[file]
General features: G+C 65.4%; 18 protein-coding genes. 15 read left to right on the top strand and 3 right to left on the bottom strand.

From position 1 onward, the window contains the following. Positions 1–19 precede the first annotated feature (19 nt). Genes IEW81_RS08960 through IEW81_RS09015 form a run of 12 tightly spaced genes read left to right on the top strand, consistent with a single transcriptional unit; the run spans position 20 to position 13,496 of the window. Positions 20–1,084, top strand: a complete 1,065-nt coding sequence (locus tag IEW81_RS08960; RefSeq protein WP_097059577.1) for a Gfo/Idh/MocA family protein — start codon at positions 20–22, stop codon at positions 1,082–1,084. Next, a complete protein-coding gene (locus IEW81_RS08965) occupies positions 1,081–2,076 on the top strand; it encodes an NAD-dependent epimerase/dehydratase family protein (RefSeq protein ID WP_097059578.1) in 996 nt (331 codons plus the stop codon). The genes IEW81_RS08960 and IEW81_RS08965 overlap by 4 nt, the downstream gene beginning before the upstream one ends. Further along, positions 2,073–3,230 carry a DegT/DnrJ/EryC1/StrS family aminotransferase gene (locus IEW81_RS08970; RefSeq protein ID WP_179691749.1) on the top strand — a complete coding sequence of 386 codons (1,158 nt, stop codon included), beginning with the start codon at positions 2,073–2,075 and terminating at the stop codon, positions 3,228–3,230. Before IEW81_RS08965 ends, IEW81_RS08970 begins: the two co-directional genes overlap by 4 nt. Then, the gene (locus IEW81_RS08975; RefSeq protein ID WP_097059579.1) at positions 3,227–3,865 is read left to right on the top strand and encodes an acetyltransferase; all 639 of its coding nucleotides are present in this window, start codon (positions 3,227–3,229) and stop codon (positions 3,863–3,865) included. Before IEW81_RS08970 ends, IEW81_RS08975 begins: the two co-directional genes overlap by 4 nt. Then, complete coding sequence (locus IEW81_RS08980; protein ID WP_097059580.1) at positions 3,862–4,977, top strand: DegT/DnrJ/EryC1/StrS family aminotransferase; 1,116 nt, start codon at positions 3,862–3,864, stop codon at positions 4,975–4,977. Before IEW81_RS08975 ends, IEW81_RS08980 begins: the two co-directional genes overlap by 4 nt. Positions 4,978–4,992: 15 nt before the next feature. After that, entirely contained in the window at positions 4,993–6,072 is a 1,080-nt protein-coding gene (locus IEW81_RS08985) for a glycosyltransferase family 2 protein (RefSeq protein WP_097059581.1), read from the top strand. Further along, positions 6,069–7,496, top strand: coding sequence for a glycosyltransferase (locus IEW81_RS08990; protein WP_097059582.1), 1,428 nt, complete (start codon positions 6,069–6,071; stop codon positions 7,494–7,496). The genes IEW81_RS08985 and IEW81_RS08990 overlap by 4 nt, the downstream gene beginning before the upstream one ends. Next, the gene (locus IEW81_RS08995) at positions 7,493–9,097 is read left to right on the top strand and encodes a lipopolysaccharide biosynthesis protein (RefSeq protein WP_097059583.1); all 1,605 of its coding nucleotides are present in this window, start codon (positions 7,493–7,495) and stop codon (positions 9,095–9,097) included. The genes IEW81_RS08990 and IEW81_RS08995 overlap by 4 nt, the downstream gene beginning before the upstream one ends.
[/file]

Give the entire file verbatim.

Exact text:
General features: G+C 65.4%; 18 protein-coding genes. 15 read left to right on the top strand and 3 right to left on the bottom strand.

From position 1 onward, the window contains the following. Positions 1–19 precede the first annotated feature (19 nt). Genes IEW81_RS08960 through IEW81_RS09015 form a run of 12 tightly spaced genes read left to right on the top strand, consistent with a single transcriptional unit; the run spans position 20 to position 13,496 of the window. Positions 20–1,084, top strand: a complete 1,065-nt coding sequence (locus tag IEW81_RS08960; RefSeq protein WP_097059577.1) for a Gfo/Idh/MocA family protein — start codon at positions 20–22, stop codon at positions 1,082–1,084. Next, a complete protein-coding gene (locus IEW81_RS08965) occupies positions 1,081–2,076 on the top strand; it encodes an NAD-dependent epimerase/dehydratase family protein (RefSeq protein ID WP_097059578.1) in 996 nt (331 codons plus the stop codon). The genes IEW81_RS08960 and IEW81_RS08965 overlap by 4 nt, the downstream gene beginning before the upstream one ends. Further along, positions 2,073–3,230 carry a DegT/DnrJ/EryC1/StrS family aminotransferase gene (locus IEW81_RS08970; RefSeq protein ID WP_179691749.1) on the top strand — a complete coding sequence of 386 codons (1,158 nt, stop codon included), beginning with the start codon at positions 2,073–2,075 and terminating at the stop codon, positions 3,228–3,230. Before IEW81_RS08965 ends, IEW81_RS08970 begins: the two co-directional genes overlap by 4 nt. Then, the gene (locus IEW81_RS08975; RefSeq protein ID WP_097059579.1) at positions 3,227–3,865 is read left to right on the top strand and encodes an acetyltransferase; all 639 of its coding nucleotides are present in this window, start codon (positions 3,227–3,229) and stop codon (positions 3,863–3,865) included. Before IEW81_RS08970 ends, IEW81_RS08975 begins: the two co-directional genes overlap by 4 nt. Then, complete coding sequence (locus IEW81_RS08980; protein ID WP_097059580.1) at positions 3,862–4,977, top strand: DegT/DnrJ/EryC1/StrS family aminotransferase; 1,116 nt, start codon at positions 3,862–3,864, stop codon at positions 4,975–4,977. Before IEW81_RS08975 ends, IEW81_RS08980 begins: the two co-directional genes overlap by 4 nt. Positions 4,978–4,992: 15 nt before the next feature. After that, entirely contained in the window at positions 4,993–6,072 is a 1,080-nt protein-coding gene (locus IEW81_RS08985) for a glycosyltransferase family 2 protein (RefSeq protein WP_097059581.1), read from the top strand. Further along, positions 6,069–7,496, top strand: coding sequence for a glycosyltransferase (locus IEW81_RS08990; protein WP_097059582.1), 1,428 nt, complete (start codon positions 6,069–6,071; stop codon positions 7,494–7,496). The genes IEW81_RS08985 and IEW81_RS08990 overlap by 4 nt, the downstream gene beginning before the upstream one ends. Next, the gene (locus IEW81_RS08995) at positions 7,493–9,097 is read left to right on the top strand and encodes a lipopolysaccharide biosynthesis protein (RefSeq protein WP_097059583.1); all 1,605 of its coding nucleotides are present in this window, start codon (positions 7,493–7,495) and stop codon (positions 9,095–9,097) included. The genes IEW81_RS08990 and IEW81_RS08995 overlap by 4 nt, the downstream gene beginning before the upstream one ends.